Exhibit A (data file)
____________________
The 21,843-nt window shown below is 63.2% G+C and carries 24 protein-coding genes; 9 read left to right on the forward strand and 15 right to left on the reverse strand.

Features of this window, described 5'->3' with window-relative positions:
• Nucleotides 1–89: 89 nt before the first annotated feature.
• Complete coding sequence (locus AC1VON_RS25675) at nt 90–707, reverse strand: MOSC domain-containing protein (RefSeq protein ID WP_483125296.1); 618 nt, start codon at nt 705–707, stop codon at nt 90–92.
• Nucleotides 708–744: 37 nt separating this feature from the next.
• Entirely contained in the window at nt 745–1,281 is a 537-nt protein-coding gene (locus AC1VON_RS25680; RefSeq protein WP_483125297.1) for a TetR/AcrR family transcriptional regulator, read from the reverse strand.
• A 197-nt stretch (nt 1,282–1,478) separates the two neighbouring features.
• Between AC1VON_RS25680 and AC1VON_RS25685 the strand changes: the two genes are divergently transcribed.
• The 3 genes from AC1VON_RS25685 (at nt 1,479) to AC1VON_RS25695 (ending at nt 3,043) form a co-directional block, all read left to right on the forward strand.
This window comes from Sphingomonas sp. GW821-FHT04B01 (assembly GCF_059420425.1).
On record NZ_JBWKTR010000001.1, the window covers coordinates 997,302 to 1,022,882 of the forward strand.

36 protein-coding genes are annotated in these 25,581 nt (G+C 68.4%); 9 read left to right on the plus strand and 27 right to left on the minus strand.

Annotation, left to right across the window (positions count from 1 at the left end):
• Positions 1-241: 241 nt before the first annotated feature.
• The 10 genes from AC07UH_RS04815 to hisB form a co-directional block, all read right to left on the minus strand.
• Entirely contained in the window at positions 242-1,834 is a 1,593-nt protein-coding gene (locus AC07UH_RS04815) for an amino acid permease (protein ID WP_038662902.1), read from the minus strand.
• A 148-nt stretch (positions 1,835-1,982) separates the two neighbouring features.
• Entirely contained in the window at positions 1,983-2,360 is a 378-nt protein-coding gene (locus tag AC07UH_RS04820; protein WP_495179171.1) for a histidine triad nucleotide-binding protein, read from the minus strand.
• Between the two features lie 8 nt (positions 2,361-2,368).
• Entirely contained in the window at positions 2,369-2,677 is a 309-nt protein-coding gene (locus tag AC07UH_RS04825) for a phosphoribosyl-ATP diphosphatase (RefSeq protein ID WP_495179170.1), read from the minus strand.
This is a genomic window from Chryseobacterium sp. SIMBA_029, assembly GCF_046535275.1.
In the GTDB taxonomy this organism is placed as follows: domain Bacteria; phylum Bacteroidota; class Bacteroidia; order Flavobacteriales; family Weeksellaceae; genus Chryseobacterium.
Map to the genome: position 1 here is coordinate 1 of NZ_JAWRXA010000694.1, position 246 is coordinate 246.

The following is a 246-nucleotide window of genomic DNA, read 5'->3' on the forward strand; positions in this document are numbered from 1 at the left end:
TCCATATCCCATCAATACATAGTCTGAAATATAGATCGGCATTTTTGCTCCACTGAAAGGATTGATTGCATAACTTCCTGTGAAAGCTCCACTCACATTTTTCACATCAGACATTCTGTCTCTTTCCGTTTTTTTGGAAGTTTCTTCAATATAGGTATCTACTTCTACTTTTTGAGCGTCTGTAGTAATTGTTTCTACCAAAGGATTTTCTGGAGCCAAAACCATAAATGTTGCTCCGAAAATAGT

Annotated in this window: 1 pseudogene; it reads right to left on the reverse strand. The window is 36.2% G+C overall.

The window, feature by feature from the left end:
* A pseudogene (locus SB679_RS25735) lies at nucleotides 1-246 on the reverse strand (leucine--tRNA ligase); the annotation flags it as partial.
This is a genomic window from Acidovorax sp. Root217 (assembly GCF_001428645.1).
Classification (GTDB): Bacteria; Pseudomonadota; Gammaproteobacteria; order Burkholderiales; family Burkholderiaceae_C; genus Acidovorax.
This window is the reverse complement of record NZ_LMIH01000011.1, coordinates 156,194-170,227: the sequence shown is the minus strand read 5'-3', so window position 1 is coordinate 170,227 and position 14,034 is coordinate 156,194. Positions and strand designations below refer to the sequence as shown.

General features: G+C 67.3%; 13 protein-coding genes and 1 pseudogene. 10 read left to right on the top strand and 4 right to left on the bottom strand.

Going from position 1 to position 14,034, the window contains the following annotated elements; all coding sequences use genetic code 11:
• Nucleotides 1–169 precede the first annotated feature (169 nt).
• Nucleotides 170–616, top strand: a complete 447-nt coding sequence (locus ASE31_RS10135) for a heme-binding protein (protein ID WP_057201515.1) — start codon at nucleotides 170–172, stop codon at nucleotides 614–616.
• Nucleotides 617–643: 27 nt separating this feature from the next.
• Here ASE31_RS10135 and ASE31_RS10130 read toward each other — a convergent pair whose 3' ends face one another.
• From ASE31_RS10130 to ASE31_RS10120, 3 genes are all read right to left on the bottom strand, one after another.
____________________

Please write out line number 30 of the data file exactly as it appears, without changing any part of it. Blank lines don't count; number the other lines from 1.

Classification (GTDB): Bacteria; Pseudomonadota; Gammaproteobacteria; order Burkholderiales; family Burkholderiaceae_C; genus Acidovorax.